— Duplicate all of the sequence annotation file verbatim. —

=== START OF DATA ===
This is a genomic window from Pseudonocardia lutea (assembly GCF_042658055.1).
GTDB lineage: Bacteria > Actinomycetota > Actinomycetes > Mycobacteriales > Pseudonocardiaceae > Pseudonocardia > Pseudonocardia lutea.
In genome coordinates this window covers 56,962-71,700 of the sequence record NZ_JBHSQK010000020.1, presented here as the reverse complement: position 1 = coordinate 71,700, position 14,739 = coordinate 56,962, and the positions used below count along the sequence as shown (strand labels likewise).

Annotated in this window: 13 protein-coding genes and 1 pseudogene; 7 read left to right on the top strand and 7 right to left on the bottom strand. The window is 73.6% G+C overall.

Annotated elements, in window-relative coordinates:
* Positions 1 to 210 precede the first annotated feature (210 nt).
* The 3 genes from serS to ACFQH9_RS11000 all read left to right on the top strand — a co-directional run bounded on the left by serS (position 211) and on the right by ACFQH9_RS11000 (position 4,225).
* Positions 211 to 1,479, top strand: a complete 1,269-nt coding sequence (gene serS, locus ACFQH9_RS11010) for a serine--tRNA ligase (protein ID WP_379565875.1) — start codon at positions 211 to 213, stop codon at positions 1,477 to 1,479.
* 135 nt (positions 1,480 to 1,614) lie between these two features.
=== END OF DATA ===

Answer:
This is a genomic window from Pseudonocardia lutea (assembly GCF_042658055.1).
GTDB lineage: Bacteria > Actinomycetota > Actinomycetes > Mycobacteriales > Pseudonocardiaceae > Pseudonocardia > Pseudonocardia lutea.
In genome coordinates this window covers 56,962-71,700 of the sequence record NZ_JBHSQK010000020.1, presented here as the reverse complement: position 1 = coordinate 71,700, position 14,739 = coordinate 56,962, and the positions used below count along the sequence as shown (strand labels likewise).

Annotated in this window: 13 protein-coding genes and 1 pseudogene; 7 read left to right on the top strand and 7 right to left on the bottom strand. The window is 73.6% G+C overall.

Annotated elements, in window-relative coordinates:
* Positions 1 to 210 precede the first annotated feature (210 nt).
* The 3 genes from serS to ACFQH9_RS11000 all read left to right on the top strand — a co-directional run bounded on the left by serS (position 211) and on the right by ACFQH9_RS11000 (position 4,225).
* Positions 211 to 1,479, top strand: a complete 1,269-nt coding sequence (gene serS, locus ACFQH9_RS11010) for a serine--tRNA ligase (protein ID WP_379565875.1) — start codon at positions 211 to 213, stop codon at positions 1,477 to 1,479.
* 135 nt (positions 1,480 to 1,614) lie between these two features.